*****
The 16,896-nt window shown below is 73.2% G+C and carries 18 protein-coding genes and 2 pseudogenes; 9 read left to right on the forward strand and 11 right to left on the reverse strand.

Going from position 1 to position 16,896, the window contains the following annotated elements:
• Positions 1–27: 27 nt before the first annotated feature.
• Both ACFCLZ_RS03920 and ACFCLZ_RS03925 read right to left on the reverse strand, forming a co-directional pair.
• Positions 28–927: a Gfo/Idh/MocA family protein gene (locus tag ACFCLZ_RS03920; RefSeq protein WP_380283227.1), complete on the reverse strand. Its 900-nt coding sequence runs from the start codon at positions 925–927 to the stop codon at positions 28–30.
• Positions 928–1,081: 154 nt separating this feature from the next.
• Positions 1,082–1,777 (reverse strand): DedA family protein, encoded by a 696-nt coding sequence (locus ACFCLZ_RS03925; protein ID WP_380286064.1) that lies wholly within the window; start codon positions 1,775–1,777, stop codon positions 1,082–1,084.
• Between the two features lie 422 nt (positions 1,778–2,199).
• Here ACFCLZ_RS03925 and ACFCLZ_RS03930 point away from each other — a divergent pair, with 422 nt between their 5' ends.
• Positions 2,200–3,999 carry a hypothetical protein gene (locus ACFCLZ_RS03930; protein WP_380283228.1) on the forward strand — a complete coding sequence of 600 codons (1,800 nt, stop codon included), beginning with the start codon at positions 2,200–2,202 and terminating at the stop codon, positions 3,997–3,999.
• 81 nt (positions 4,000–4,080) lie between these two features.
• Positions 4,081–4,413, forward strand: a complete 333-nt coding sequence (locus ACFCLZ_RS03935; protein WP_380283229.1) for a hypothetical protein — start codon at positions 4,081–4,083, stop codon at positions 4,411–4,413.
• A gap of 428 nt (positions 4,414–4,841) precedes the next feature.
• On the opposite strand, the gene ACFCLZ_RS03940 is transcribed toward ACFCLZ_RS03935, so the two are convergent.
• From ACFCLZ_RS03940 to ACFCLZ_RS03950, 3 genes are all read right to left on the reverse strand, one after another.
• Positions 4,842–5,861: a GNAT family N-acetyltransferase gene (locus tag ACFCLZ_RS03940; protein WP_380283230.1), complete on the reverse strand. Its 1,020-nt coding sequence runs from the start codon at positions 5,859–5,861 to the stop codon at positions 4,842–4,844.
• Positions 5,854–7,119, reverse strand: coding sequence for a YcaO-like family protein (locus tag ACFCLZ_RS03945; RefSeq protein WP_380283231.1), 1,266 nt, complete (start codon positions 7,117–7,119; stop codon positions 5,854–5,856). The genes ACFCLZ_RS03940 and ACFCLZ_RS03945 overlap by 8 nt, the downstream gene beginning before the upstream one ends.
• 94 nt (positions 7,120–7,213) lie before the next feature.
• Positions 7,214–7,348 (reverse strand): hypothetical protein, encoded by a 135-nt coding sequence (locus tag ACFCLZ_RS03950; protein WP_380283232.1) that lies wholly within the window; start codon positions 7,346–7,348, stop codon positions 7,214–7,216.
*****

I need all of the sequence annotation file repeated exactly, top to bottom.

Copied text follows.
The 16,896-nt window shown below is 73.2% G+C and carries 18 protein-coding genes and 2 pseudogenes; 9 read left to right on the forward strand and 11 right to left on the reverse strand.

Going from position 1 to position 16,896, the window contains the following annotated elements:
• Positions 1–27: 27 nt before the first annotated feature.
• Both ACFCLZ_RS03920 and ACFCLZ_RS03925 read right to left on the reverse strand, forming a co-directional pair.
• Positions 28–927: a Gfo/Idh/MocA family protein gene (locus tag ACFCLZ_RS03920; RefSeq protein WP_380283227.1), complete on the reverse strand. Its 900-nt coding sequence runs from the start codon at positions 925–927 to the stop codon at positions 28–30.
• Positions 928–1,081: 154 nt separating this feature from the next.
• Positions 1,082–1,777 (reverse strand): DedA family protein, encoded by a 696-nt coding sequence (locus ACFCLZ_RS03925; protein ID WP_380286064.1) that lies wholly within the window; start codon positions 1,775–1,777, stop codon positions 1,082–1,084.
• Between the two features lie 422 nt (positions 1,778–2,199).
• Here ACFCLZ_RS03925 and ACFCLZ_RS03930 point away from each other — a divergent pair, with 422 nt between their 5' ends.
• Positions 2,200–3,999 carry a hypothetical protein gene (locus ACFCLZ_RS03930; protein WP_380283228.1) on the forward strand — a complete coding sequence of 600 codons (1,800 nt, stop codon included), beginning with the start codon at positions 2,200–2,202 and terminating at the stop codon, positions 3,997–3,999.
• 81 nt (positions 4,000–4,080) lie between these two features.
• Positions 4,081–4,413, forward strand: a complete 333-nt coding sequence (locus ACFCLZ_RS03935; protein WP_380283229.1) for a hypothetical protein — start codon at positions 4,081–4,083, stop codon at positions 4,411–4,413.
• A gap of 428 nt (positions 4,414–4,841) precedes the next feature.
• On the opposite strand, the gene ACFCLZ_RS03940 is transcribed toward ACFCLZ_RS03935, so the two are convergent.
• From ACFCLZ_RS03940 to ACFCLZ_RS03950, 3 genes are all read right to left on the reverse strand, one after another.
• Positions 4,842–5,861: a GNAT family N-acetyltransferase gene (locus tag ACFCLZ_RS03940; protein WP_380283230.1), complete on the reverse strand. Its 1,020-nt coding sequence runs from the start codon at positions 5,859–5,861 to the stop codon at positions 4,842–4,844.
• Positions 5,854–7,119, reverse strand: coding sequence for a YcaO-like family protein (locus tag ACFCLZ_RS03945; RefSeq protein WP_380283231.1), 1,266 nt, complete (start codon positions 7,117–7,119; stop codon positions 5,854–5,856). The genes ACFCLZ_RS03940 and ACFCLZ_RS03945 overlap by 8 nt, the downstream gene beginning before the upstream one ends.
• 94 nt (positions 7,120–7,213) lie before the next feature.
• Positions 7,214–7,348 (reverse strand): hypothetical protein, encoded by a 135-nt coding sequence (locus tag ACFCLZ_RS03950; protein WP_380283232.1) that lies wholly within the window; start codon positions 7,346–7,348, stop codon positions 7,214–7,216.